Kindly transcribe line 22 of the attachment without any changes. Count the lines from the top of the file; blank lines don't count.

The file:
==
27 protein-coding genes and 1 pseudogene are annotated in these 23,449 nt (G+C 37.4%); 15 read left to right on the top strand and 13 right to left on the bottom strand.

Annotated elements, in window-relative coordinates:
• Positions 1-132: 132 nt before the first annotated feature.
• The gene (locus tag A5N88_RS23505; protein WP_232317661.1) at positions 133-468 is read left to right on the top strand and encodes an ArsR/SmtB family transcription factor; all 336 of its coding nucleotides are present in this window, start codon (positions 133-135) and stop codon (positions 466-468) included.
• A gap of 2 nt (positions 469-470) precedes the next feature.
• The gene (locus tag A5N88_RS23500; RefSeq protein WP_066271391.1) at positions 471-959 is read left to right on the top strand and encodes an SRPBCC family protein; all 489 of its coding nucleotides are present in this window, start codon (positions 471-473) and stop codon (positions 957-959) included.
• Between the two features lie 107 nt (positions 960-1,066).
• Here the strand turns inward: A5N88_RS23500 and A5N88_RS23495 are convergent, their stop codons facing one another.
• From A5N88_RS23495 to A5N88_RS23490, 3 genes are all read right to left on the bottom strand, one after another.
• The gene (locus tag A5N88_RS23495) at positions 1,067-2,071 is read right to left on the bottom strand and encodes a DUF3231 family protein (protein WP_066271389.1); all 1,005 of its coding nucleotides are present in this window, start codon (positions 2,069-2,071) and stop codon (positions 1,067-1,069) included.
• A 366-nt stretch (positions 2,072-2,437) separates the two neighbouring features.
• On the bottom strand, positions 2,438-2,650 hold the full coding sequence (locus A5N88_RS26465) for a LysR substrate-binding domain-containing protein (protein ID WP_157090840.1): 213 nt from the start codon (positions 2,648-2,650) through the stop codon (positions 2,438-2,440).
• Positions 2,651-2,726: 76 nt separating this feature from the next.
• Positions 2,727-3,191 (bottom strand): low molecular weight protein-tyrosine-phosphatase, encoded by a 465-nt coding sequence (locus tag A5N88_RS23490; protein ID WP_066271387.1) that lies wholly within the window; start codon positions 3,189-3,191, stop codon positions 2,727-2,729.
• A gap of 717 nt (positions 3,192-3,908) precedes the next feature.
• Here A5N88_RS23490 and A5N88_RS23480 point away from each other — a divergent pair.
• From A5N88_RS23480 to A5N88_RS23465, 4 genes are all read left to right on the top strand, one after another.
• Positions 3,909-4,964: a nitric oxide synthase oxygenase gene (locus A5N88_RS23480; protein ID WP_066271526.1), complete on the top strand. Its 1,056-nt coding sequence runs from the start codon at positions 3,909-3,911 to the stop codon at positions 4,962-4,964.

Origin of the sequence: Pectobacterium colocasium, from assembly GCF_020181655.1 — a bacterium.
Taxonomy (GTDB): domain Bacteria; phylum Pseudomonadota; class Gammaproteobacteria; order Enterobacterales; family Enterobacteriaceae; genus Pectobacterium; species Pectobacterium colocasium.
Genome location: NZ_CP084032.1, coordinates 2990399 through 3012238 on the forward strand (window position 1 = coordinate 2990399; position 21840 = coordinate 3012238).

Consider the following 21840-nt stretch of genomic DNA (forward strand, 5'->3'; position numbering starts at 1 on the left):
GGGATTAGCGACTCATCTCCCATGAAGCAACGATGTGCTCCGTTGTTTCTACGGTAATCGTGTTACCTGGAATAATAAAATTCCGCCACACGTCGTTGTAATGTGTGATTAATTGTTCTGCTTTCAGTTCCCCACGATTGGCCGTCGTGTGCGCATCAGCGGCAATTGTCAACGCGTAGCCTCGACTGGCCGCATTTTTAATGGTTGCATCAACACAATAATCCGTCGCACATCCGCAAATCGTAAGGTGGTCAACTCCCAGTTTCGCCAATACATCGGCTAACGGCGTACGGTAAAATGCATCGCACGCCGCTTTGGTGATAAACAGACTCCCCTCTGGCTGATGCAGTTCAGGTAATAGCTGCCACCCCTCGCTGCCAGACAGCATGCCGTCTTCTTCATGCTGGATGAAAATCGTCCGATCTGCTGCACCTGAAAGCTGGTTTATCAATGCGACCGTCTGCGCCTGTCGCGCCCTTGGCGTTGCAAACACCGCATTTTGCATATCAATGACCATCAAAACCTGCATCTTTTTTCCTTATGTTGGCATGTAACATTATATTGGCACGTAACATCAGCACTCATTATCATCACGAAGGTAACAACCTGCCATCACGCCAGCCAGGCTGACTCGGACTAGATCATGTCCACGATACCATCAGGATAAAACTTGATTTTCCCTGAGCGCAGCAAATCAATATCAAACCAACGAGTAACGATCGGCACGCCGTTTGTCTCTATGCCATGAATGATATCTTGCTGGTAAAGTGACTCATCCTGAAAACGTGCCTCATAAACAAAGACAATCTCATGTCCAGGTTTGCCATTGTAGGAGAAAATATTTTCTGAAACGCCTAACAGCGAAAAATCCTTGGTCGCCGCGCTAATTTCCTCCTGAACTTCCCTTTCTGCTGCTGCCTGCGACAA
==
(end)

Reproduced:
Consider the following 21840-nt stretch of genomic DNA (forward strand, 5'->3'; position numbering starts at 1 on the left):